More public COVID-19 testing sites are to be setup, as the Ministry of Health and Wellness undertakes a new diagnostic approach in response to the pandemic.
Speaking during a press conference last evening, Health Minister Lieutenant Colonel Jeffrey Bostic revealed that Queen’s Park had been identified as one of those sites, given its central and easily accessible location in Bridgetown. The other sites, he said, would be announced at a later date.
He added that assistance was also being sought from the private sector, where possible, to help deal with the large volume of persons seeking to know their COVID-19 status.
Minister Bostic explained that the objective was to reduce the burden on the Wildey Gymnasium, and Branford Taitt and Eunice Gibson Polyclinics.
“I’ve been observing the large numbers and it really was not a comfortable feeling for me, not from a public health perspective, nor from the perspective of trying to make things comfortable for Barbadians, who have to utilise those services.
“And, we didn’t want to have a situation where people would have been standing in the line waiting for so long under those conditions, especially when a lot of these persons might have been persons who were exposed as primary contacts….”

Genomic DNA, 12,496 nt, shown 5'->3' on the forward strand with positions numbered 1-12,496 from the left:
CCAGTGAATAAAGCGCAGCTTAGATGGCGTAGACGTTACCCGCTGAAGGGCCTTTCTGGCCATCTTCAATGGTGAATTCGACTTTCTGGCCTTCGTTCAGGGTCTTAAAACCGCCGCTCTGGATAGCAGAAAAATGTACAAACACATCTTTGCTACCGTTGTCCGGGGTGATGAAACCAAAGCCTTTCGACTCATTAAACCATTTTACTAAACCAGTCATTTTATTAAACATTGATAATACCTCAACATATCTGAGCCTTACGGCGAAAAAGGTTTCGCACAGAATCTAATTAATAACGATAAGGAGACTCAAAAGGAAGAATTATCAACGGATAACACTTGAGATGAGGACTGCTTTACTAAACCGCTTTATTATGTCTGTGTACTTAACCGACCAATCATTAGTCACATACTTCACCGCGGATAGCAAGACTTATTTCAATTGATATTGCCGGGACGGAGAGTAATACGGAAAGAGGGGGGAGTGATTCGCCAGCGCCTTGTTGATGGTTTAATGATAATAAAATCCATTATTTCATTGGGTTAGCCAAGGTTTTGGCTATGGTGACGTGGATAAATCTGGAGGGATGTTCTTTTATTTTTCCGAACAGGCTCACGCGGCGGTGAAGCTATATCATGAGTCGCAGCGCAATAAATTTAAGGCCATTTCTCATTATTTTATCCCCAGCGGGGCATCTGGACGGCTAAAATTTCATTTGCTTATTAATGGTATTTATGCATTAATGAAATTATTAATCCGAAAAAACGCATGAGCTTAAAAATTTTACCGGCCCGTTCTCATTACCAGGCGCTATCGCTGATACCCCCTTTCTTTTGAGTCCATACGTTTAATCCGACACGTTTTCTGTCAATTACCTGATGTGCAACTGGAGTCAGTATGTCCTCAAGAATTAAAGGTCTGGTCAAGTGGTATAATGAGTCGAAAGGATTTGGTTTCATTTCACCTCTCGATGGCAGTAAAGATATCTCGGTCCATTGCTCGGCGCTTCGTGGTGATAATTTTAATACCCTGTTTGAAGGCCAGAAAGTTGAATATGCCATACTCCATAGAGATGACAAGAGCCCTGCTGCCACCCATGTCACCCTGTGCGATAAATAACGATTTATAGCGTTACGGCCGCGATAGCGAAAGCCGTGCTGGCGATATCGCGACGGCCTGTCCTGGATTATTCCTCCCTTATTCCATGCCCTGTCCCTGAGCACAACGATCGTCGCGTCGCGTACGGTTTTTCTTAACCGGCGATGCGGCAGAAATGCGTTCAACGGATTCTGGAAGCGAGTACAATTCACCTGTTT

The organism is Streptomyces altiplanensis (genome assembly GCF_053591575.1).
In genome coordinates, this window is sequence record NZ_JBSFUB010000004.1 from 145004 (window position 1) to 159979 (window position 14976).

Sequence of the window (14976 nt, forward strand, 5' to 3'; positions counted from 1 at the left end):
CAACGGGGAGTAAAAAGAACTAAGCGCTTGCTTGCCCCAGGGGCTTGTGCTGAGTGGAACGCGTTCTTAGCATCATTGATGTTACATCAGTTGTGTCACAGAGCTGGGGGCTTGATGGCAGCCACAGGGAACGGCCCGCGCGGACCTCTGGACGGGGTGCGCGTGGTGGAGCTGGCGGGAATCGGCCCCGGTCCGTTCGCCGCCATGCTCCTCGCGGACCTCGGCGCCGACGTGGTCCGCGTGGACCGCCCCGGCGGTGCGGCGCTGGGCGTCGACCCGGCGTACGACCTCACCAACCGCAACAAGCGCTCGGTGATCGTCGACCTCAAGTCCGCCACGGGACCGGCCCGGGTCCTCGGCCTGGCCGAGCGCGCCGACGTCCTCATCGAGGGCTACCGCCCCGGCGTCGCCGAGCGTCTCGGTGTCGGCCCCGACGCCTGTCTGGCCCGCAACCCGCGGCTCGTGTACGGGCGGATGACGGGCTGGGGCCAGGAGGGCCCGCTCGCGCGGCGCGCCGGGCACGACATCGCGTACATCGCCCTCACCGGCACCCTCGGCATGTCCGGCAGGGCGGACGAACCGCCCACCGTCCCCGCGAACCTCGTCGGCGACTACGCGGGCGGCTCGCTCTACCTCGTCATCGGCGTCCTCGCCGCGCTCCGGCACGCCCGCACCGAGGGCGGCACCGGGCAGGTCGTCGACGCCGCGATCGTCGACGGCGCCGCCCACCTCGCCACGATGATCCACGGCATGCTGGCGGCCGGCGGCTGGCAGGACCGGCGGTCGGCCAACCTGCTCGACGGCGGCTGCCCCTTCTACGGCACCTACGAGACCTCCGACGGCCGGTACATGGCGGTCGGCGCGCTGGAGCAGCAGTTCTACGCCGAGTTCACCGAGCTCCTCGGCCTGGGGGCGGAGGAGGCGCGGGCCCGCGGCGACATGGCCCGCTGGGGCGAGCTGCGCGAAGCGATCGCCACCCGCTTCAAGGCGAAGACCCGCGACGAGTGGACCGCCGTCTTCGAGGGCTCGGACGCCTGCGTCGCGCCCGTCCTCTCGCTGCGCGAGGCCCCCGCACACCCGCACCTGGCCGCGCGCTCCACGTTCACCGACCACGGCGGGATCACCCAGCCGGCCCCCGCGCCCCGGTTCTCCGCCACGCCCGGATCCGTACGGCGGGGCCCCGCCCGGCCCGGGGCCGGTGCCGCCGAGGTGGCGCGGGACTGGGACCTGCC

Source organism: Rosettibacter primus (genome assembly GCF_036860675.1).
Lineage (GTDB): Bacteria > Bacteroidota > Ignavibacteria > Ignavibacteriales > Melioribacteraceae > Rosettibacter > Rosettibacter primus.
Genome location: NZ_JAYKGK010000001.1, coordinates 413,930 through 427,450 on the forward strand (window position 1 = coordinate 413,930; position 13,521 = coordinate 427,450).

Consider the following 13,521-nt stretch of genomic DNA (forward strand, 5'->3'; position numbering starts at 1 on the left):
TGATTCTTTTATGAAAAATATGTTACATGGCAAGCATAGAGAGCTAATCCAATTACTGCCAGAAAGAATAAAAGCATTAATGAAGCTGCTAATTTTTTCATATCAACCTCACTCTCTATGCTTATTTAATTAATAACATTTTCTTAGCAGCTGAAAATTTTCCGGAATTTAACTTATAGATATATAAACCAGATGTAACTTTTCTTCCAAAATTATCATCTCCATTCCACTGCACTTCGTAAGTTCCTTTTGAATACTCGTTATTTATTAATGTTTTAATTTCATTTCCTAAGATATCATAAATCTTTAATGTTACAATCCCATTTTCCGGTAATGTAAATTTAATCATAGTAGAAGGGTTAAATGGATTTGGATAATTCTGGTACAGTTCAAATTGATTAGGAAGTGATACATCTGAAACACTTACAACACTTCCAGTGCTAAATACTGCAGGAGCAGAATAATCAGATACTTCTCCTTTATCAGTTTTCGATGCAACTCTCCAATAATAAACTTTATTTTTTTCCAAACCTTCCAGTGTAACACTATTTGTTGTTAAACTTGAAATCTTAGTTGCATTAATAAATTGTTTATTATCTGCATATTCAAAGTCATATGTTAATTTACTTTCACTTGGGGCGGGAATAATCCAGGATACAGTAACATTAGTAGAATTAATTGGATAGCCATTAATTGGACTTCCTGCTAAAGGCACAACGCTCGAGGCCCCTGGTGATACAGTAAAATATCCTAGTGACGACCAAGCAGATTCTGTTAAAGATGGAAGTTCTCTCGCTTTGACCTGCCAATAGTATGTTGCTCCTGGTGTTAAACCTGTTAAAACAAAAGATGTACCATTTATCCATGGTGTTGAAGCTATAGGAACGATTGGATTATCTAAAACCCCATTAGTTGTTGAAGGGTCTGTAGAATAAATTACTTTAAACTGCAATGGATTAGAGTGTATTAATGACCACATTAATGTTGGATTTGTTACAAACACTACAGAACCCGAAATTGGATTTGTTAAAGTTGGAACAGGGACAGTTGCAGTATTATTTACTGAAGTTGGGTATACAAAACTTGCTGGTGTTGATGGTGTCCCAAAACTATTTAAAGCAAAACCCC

Lt. Col. Bostic further stated the surge in community transmission had led to public health authorities having to make some “some tough … but right decisions”, in order to expand the testing capacity for the general population.
He said this was the rationale behind the changing of the entry protocols at the Grantley Adams International Airport. As of Sunday, October 24, fully vaccinated travellers with a valid pre-flight COVID-19 PCR test would no longer be required to test or quarantine on arrival. This test remains mandatory and must be done 72 hours before travel.
“Now, it does not mean that if the situation warrants in time to come that we would not go back to testing at the airport, because this, as I said, is a dynamic situation, but we have to deal with the current situation and the area of greatest threat to the country, and that area is within communities,” Lt. Col. Bostic added.
He further noted that a small team would remain at the airport to conduct testing of individuals, who arrive with a test which did not meet the standard established by Barbados’ public health authorities.
The Health Minister said this overall approach was “a part of a new testing strategy” being developed with the assistance of the Pan American Health Organization.
Meanwhile, he cautioned that the new testing arrangement could see the daily positivity rate increasing “because we will be testing a smaller number of persons coming in, and also the fact that those persons will not be positive cases for the most part, the most positive cases will continue to be persons as a result of community transmission”.
The Health Minister also sought to assure the country that Government would continue to explore ways through which it could strengthen its response to the COVID-19 pandemic.